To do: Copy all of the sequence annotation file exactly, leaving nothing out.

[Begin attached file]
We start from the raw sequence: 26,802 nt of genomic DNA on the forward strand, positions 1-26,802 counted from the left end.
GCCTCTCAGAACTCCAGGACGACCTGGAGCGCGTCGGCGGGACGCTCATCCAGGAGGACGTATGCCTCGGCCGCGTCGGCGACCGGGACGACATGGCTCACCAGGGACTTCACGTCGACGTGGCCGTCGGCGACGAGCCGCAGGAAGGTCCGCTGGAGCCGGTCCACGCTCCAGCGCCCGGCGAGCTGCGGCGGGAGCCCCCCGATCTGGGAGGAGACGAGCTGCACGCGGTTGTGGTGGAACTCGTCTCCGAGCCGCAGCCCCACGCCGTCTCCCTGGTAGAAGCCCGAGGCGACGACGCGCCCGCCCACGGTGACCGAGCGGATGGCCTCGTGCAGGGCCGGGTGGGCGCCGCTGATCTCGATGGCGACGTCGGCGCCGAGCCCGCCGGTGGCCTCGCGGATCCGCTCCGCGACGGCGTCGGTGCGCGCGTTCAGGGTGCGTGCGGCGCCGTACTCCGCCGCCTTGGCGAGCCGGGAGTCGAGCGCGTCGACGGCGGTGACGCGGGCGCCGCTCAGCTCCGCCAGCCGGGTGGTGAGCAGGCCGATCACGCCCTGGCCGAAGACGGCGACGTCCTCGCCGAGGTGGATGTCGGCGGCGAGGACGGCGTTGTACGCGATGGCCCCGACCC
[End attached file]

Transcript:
We start from the raw sequence: 26,802 nt of genomic DNA on the forward strand, positions 1-26,802 counted from the left end.
GCCTCTCAGAACTCCAGGACGACCTGGAGCGCGTCGGCGGGACGCTCATCCAGGAGGACGTATGCCTCGGCCGCGTCGGCGACCGGGACGACATGGCTCACCAGGGACTTCACGTCGACGTGGCCGTCGGCGACGAGCCGCAGGAAGGTCCGCTGGAGCCGGTCCACGCTCCAGCGCCCGGCGAGCTGCGGCGGGAGCCCCCCGATCTGGGAGGAGACGAGCTGCACGCGGTTGTGGTGGAACTCGTCTCCGAGCCGCAGCCCCACGCCGTCTCCCTGGTAGAAGCCCGAGGCGACGACGCGCCCGCCCACGGTGACCGAGCGGATGGCCTCGTGCAGGGCCGGGTGGGCGCCGCTGATCTCGATGGCGACGTCGGCGCCGAGCCCGCCGGTGGCCTCGCGGATCCGCTCCGCGACGGCGTCGGTGCGCGCGTTCAGGGTGCGTGCGGCGCCGTACTCCGCCGCCTTGGCGAGCCGGGAGTCGAGCGCGTCGACGGCGGTGACGCGGGCGCCGCTCAGCTCCGCCAGCCGGGTGGTGAGCAGGCCGATCACGCCCTGGCCGAAGACGGCGACGTCCTCGCCGAGGTGGATGTCGGCGGCGAGGACGGCGTTGTACGCGATGGCCCCGACCC